In Conversation with Mike McCartney

Words by Lesley VandeMark

I wanted to know…..

‘In your opinion, what constitutes ‘the perfect photo’? I asked. He pondered this for a second and then he said with a twinkle in his eye, ‘The perfect photo is the one that makes you stop and look, and you either love it or hate it…’

Mike McCartney is absolutely right. Photography, like any other art form, is a matter of individual preference and an invitation to explore our emotions. His photographic exhibition certainly succeeds in doing just this.

The exhibition is called Mike McCartney Luvs St. Georges Hall and it is open until 18 October in, you guessed it…… St Georges Hall! 60 photographs taken by Mike from the 1960s to present day line the walls of the new exhibition space, and I had the pleasure of speaking with Mike on the opening night of the show. The new space, so aptly named The McCartney Room is located in the lower level of the hall and has not been used for any type of exhibition since 1854. McCartney shared with me that he became interested in photography at the early age of 13, using a ‘Kodak Brownie’ box camera and learned all about the craft from the books he found at the Allerton Library.

‘So why St Georges Hall?’ I asked him. McCartney, a native ‘Liverpool lad’ wasn’t aware of his fascination for the hall until he was asked to do the exhibition. He admitted that he has no organised catalogue system for his photographs, but as he began putting the photos of Liverpool together, he began to realise just how many of them were of the hall and how he has always had an ongoing love affair with this majestic building. As a very young child he was captivated by its overwhelming size. ‘It was big, too big!’ he recalls.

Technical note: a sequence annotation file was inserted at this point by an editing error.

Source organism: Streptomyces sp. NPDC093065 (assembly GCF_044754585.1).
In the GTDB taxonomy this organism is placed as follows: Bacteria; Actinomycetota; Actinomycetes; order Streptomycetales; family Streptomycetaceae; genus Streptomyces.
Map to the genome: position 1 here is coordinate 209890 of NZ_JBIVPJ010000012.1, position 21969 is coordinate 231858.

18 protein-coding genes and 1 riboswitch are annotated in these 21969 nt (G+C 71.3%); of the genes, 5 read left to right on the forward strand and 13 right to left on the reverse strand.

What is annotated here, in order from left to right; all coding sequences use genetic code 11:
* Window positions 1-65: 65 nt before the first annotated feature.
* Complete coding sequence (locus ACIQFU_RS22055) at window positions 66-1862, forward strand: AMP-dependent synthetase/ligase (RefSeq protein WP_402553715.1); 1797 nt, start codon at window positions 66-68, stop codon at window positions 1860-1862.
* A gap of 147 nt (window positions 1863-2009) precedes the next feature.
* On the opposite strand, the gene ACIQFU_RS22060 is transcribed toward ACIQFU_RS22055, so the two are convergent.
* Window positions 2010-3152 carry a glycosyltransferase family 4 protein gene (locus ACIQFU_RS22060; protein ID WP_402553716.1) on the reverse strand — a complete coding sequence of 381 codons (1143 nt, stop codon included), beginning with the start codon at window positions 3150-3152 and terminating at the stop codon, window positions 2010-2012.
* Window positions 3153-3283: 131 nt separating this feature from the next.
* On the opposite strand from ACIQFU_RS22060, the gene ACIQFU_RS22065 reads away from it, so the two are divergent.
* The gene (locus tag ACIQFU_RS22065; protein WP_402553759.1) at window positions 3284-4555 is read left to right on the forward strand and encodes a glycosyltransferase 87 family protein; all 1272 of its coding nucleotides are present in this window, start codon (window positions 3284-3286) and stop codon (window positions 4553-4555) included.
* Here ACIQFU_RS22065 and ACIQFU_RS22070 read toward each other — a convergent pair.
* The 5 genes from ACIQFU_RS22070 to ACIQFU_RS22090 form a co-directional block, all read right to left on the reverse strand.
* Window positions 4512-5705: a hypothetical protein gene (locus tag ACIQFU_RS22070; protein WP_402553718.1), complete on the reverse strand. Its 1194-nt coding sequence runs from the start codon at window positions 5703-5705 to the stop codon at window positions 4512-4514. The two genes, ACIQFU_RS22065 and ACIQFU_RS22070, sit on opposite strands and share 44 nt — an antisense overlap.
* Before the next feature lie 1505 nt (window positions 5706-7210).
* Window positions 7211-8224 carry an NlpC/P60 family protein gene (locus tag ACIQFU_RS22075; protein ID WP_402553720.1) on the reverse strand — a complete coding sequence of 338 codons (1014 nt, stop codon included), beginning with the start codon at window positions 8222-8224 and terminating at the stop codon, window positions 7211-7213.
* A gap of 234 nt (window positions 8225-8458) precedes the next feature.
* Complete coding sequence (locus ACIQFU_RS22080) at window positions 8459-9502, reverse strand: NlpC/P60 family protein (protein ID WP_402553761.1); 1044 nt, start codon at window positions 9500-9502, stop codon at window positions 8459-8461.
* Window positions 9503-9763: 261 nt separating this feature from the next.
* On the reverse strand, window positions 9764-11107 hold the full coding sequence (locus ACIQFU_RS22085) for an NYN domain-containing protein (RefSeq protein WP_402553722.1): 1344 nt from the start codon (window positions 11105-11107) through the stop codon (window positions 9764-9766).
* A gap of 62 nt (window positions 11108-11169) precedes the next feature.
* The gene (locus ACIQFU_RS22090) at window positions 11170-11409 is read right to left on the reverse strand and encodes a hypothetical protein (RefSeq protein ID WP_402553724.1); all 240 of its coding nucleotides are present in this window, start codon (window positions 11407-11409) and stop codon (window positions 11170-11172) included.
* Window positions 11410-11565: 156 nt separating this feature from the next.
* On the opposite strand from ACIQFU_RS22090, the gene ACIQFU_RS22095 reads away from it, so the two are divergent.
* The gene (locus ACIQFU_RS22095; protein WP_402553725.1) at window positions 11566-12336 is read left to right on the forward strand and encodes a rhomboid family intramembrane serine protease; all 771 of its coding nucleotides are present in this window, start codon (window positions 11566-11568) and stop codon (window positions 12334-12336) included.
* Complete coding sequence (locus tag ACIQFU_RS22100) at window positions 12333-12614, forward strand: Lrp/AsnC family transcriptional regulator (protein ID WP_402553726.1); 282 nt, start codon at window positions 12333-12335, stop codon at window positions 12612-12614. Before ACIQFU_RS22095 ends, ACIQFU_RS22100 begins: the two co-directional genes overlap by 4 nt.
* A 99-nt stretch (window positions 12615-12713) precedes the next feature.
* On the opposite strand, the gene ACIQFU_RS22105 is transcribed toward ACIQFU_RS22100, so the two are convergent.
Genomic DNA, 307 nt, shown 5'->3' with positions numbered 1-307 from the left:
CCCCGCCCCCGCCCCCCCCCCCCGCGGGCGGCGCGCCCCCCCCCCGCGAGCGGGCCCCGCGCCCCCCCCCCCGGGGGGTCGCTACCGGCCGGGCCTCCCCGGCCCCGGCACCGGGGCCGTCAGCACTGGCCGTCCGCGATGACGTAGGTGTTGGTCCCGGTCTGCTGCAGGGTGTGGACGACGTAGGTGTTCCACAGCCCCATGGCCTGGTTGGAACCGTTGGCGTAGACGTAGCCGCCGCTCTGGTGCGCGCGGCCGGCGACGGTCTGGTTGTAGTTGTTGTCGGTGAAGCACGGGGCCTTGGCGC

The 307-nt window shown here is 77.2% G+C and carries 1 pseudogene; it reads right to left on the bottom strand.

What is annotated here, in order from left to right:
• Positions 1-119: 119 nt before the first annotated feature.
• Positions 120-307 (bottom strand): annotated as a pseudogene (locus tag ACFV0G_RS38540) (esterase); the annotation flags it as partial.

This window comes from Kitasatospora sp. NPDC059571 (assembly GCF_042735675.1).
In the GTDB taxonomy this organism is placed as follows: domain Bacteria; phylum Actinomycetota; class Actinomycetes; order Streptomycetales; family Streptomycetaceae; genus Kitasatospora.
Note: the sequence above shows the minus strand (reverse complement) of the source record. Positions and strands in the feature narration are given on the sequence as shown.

St. Georges Hall represents the very heart of Liverpool and its people, unlike any other landmark in the city. Within this timeless space, births are registered, marriages take place, poets and writers have shared their words of wisdom, music has resounded and men have been sentenced to death for stealing a loaf of bread.

I studied each photograph carefully. There is message, a metaphor or perhaps a heart-felt tribute behind each one. They are a tribute to the men and women who have contributed to this amazing city, each in their own way. Statues of Kitty Wilkinson who started the first public baths and washhouses during the plague, musician Billy Fury and funnyman Ken Dodd have graced its halls. And if you sit quietly in the Gilded Concert Room, you may be able to hear Charles Dickens lecturing, or the sound of the legendary Hounds of the Baskervilles by Sir Arthur Conan Doyle.

This city has undergone many changes since its birth in 1854 and McCartney has managed to capture many of them in his photographs. But it’s the memories that they evoke in each one of us that are so special. Not being a local myself, but having Liverpudlian parents, I can look at the photograph of Professor Codman’s Punch and Judy Show and I can visualise my mother as a little girl and my grandmother holding her hand as they watch. Years later my mother, as a young woman, would meet my father at St. Georges Hall, attending a concert for servicemen after my father’s return from World War ll in The Royal Navy.

Fast forward, and here we are today, looking at these more recent pictures of an ‘army of Superlambanas’ (as McCartney refers to them) and a truly remarkable city that supports two football teams, cultural diversity, Santa Claus and Gay Pride Day.

‘One more question before I go’ I say to Mike. ‘Black and white or colour?’

‘Black and White.’ He says with a smile.

Mike McCartney’s exhibition at St George’s Hall is open until 18 October.

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